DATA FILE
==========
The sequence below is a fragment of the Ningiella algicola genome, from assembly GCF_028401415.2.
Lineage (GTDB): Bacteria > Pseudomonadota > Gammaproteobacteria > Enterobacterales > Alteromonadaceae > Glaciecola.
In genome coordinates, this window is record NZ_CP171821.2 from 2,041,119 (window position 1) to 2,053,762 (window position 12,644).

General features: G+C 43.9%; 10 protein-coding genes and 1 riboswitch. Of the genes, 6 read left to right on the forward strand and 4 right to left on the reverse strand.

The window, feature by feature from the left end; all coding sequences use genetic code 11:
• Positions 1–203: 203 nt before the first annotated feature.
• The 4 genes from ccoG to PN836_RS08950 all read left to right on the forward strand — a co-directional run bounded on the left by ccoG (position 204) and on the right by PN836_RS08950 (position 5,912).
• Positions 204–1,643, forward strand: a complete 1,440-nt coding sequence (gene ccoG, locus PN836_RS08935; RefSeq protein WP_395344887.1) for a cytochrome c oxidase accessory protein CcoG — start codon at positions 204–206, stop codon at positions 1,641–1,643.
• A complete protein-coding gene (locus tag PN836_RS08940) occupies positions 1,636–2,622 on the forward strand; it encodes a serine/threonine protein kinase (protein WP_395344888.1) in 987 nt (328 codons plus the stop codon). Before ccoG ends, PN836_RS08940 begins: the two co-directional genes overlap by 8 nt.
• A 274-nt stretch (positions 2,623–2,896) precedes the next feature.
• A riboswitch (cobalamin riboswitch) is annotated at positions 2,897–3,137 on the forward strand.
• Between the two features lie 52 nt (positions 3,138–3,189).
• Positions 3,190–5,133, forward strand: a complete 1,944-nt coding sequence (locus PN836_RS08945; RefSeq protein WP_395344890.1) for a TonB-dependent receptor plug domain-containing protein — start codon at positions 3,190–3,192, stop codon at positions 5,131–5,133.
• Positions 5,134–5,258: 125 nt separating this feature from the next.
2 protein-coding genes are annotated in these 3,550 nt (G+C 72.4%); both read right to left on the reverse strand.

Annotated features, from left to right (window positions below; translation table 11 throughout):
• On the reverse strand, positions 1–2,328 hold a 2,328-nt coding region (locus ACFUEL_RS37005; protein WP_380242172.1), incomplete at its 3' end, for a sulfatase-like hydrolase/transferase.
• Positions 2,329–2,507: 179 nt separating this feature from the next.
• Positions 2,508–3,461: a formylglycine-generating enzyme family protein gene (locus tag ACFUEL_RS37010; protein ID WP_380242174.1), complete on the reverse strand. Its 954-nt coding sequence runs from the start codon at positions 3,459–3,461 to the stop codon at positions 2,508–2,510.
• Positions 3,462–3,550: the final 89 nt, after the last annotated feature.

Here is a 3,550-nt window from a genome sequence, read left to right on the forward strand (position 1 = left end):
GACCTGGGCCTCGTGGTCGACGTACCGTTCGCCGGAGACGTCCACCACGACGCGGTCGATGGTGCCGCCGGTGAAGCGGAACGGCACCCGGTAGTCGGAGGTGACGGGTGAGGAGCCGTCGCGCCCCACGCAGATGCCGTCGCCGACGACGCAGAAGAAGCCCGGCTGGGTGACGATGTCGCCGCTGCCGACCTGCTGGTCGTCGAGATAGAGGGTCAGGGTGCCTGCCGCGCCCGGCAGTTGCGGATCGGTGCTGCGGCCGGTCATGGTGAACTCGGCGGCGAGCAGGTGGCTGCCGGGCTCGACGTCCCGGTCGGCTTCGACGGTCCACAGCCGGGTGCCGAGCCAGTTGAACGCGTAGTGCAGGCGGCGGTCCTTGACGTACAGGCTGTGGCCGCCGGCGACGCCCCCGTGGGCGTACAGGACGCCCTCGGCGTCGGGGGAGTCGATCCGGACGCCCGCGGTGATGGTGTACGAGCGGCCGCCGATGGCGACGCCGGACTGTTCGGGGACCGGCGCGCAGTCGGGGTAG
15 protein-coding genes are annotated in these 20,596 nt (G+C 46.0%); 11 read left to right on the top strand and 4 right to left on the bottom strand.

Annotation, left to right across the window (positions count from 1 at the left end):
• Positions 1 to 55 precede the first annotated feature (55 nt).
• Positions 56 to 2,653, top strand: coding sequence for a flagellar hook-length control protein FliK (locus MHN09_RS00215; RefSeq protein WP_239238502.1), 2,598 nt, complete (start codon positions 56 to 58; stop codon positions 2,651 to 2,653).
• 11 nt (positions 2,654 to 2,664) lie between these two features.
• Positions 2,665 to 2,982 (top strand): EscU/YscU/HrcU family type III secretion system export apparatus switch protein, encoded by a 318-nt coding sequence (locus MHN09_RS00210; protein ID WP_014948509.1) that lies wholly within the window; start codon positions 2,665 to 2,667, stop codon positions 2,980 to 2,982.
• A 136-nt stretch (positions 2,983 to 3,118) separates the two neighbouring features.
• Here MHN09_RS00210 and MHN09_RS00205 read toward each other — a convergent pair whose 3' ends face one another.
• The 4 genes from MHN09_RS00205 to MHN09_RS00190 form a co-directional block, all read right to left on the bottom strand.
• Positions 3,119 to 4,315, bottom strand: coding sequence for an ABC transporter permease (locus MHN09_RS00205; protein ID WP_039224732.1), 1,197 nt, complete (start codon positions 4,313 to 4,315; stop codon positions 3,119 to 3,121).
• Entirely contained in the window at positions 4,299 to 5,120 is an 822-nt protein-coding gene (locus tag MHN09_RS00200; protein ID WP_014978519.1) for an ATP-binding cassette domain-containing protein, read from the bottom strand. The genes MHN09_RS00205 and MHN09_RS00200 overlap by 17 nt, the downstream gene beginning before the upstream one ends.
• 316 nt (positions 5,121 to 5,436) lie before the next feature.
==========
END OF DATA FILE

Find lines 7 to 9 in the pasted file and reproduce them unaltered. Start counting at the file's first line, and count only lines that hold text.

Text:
• The 4 genes from ccoG to PN836_RS08950 all read left to right on the forward strand — a co-directional run bounded on the left by ccoG (position 204) and on the right by PN836_RS08950 (position 5,912).
• Positions 204–1,643, forward strand: a complete 1,440-nt coding sequence (gene ccoG, locus PN836_RS08935; RefSeq protein WP_395344887.1) for a cytochrome c oxidase accessory protein CcoG — start codon at positions 204–206, stop codon at positions 1,641–1,643.
• A complete protein-coding gene (locus tag PN836_RS08940) occupies positions 1,636–2,622 on the forward strand; it encodes a serine/threonine protein kinase (protein WP_395344888.1) in 987 nt (328 codons plus the stop codon). Before ccoG ends, PN836_RS08940 begins: the two co-directional genes overlap by 8 nt.